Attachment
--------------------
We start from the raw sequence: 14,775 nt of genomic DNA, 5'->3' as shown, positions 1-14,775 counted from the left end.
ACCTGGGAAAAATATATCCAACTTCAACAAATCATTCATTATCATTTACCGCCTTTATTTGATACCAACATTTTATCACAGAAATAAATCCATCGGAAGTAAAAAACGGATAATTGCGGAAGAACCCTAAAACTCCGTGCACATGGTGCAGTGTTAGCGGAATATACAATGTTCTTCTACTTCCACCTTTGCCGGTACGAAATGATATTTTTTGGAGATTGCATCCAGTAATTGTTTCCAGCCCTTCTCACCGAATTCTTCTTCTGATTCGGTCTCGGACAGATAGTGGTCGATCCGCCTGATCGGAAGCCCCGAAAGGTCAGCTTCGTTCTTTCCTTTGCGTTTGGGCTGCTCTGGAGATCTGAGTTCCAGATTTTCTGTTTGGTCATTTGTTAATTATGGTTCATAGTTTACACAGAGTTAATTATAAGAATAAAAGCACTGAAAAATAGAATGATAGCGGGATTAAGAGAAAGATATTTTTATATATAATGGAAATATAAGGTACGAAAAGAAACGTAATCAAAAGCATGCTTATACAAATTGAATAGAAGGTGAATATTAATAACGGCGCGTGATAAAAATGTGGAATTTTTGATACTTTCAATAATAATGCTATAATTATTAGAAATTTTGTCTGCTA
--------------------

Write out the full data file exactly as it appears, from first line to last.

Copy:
We start from the raw sequence: 14,775 nt of genomic DNA, 5'->3' as shown, positions 1-14,775 counted from the left end.
ACCTGGGAAAAATATATCCAACTTCAACAAATCATTCATTATCATTTACCGCCTTTATTTGATACCAACATTTTATCACAGAAATAAATCCATCGGAAGTAAAAAACGGATAATTGCGGAAGAACCCTAAAACTCCGTGCACATGGTGCAGTGTTAGCGGAATATACAATGTTCTTCTACTTCCACCTTTGCCGGTACGAAATGATATTTTTTGGAGATTGCATCCAGTAATTGTTTCCAGCCCTTCTCACCGAATTCTTCTTCTGATTCGGTCTCGGACAGATAGTGGTCGATCCGCCTGATCGGAAGCCCCGAAAGGTCAGCTTCGTTCTTTCCTTTGCGTTTGGGCTGCTCTGGAGATCTGAGTTCCAGATTTTCTGTTTGGTCATTTGTTAATTATGGTTCATAGTTTACACAGAGTTAATTATAAGAATAAAAGCACTGAAAAATAGAATGATAGCGGGATTAAGAGAAAGATATTTTTATATATAATGGAAATATAAGGTACGAAAAGAAACGTAATCAAAAGCATGCTTATACAAATTGAATAGAAGGTGAATATTAATAACGGCGCGTGATAAAAATGTGGAATTTTTGATACTTTCAATAATAATGCTATAATTATTAGAAATTTTGTCTGCTA